Parental Leave

Indiana does not have any state guidelines that require private employers to offer parental leave to their staff. However, like sick leave, most employers will have parental leave options at their discretion. These leave benefits must be detailed to staff members in writing and reviewed upon hiring.

If your potential employer does not offer parental leave, you could qualify for time off through the FMLA, as per your employee rights. The Family Medical Leave Act grants parents the same benefits as standard sick leave. You will receive 12 weeks of unpaid time off to manage your pregnancy and care for a new child.

Depending on your employer, how you can take parental leave could vary. In many instances, spouses that work for the same employer will have their parental leave split. One spouse will receive a six-week allotment of family leave, while the other will receive six weeks.

FMLA coverage for parental leave also accommodates parents welcoming newly adopted children. It’s important to note that you will continue to have access to your existing healthcare plan during your time off.

Additionally, you could qualify for income support during your leave to assist with maintaining the health of family members.

Employee Protections for Sick Leave

Any individual deciding to take sick leave will have several protections to their employment status awarded to them. Based on labor discrimination laws, employees cannot be threatened or coerced not to take sick leave, regardless of their duties of employment.

Additionally, employers cannot discriminate against staff that exercises their right to take medical leave.

Once an employee has completed their allotment of leave, they must be given the same (or equivalent) position. Employers cannot implement a reduction in pay or hours as a result of the employee taking leave. If the same employment position is not available, the employee must receive an equivalent placement at the same rate of pay.

Employers have the responsibility to notify their employees of any changes to leave policies. They must provide these changes in writing and keep them in an accessible area for all staff members. If an employer partakes in an adverse employment action against company policy, employees can file complaints with the Department of Labor.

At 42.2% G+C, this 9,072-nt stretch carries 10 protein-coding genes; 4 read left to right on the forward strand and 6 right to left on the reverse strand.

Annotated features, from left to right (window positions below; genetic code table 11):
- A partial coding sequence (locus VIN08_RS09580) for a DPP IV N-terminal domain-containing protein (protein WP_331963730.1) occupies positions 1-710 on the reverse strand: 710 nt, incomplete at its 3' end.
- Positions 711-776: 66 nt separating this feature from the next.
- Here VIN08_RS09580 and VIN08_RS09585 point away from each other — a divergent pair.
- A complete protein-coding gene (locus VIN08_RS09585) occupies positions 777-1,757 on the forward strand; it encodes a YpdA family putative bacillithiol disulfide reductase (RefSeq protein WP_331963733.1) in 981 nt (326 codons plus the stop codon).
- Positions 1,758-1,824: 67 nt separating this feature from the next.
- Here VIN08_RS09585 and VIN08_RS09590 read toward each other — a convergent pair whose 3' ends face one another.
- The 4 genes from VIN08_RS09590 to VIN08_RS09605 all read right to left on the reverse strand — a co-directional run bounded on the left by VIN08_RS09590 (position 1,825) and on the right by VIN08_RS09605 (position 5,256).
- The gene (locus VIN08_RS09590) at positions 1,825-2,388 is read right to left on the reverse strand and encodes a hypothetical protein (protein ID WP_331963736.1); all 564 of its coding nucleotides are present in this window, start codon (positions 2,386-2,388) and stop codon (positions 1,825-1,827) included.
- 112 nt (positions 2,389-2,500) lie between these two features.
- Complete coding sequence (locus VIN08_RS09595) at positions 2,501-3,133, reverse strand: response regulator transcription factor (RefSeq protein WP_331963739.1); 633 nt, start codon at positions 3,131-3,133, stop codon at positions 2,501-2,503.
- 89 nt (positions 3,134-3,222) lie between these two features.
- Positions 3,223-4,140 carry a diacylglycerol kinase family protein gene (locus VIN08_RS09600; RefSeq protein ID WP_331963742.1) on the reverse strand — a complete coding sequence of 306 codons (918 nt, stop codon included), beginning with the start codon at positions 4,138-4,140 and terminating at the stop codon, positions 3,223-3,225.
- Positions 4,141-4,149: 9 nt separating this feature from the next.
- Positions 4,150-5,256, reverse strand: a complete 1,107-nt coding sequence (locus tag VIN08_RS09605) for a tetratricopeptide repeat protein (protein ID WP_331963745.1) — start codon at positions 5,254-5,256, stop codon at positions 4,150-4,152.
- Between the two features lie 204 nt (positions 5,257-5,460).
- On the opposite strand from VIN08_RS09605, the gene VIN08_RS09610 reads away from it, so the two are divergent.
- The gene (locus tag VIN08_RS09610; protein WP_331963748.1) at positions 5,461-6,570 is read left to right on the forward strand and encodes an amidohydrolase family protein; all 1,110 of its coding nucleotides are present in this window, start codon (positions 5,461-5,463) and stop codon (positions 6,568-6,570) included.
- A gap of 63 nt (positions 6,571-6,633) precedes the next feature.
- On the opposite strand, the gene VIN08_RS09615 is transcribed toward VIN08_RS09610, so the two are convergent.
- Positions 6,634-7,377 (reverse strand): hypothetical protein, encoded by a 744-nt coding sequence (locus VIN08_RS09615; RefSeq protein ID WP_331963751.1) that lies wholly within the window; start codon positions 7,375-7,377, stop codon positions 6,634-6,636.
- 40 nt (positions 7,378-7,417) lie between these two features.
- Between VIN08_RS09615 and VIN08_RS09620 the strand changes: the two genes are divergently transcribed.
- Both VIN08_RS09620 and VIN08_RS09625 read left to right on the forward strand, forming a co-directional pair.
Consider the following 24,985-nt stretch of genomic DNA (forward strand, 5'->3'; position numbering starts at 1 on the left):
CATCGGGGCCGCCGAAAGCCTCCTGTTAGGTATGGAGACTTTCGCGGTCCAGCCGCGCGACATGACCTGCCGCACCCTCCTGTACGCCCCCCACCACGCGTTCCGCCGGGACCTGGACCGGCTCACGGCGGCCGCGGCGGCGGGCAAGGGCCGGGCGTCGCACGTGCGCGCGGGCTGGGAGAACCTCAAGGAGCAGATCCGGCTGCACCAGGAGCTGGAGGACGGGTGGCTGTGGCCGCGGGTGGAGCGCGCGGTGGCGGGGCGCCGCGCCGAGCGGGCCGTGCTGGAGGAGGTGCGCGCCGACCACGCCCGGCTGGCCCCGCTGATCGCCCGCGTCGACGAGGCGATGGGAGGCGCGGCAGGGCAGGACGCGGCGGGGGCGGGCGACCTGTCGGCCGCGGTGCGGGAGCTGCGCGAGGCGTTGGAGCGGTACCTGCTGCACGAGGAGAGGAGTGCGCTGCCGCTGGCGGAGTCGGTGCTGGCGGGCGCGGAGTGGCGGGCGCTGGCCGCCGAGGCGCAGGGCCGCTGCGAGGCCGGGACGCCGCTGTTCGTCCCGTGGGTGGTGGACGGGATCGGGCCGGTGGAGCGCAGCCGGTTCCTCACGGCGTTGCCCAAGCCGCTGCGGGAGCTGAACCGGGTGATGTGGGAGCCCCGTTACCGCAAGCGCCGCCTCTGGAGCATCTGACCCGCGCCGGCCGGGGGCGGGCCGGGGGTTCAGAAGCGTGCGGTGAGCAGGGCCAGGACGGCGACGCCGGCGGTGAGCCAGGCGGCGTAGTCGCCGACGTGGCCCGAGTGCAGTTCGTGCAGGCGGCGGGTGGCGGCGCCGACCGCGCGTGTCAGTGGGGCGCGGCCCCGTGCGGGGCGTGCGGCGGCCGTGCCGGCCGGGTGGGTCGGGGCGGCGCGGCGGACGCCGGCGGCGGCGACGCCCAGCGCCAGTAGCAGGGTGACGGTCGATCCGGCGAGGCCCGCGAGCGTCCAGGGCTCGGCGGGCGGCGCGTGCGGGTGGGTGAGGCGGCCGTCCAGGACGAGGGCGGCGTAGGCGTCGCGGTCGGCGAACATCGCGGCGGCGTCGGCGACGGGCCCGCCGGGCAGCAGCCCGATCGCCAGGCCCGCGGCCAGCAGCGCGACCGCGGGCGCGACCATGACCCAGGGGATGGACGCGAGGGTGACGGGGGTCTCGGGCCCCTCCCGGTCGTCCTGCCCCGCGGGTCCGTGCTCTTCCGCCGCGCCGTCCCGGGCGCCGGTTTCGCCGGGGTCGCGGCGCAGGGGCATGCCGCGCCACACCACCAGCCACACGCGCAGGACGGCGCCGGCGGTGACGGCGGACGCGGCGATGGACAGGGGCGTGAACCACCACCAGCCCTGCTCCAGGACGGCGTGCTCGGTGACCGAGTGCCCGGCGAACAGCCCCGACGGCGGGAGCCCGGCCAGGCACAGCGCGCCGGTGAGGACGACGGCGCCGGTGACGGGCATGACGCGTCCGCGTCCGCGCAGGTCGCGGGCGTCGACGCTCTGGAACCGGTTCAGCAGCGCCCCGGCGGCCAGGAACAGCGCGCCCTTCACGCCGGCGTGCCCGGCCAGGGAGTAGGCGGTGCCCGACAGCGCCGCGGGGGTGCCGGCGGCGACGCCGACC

Other Sick Leave Laws

There are other important Indiana sick leave laws employers and employees should know. Let’s look at some essential things to consider when taking or granting a specific duration of absences.

  • Small Businesses

Small businesses are often exempt from providing employees with a day of absence through the FMLA. Companies require 50+ employees to offer sick leave through federal regulations. It is important to consider looking at your employee handbook to know whether you have leave available through your employer.

  • Part-Time Workers

No state requirements require Indiana employers to offer sick leave to part-time workers. This also applies to new hires, as FMLA applicants must have worked for their employer for at least 12 months. You may also be ineligible for benefits after a separation from employment, including accrued vacation time.

  • Notice of Leave

It is the responsibility of employees to notify their employer in writing of their intent to take sick leave. Employers can ask for a medical certificate to prove the validity of an employee’s medical condition. That said, employees must notify their employer within a reasonable time frame to receive the leave.

  • Employee Leave Pay

It is not required for your potential employer to provide employee premium pay or standard pay for average hours. Medical leave can be paid or unpaid in Indiana at the discretion of an employer. It is important to review these details in your employment benefits package before hiring.

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We hope you find our newsletters help you better navigate employment and labor law issues.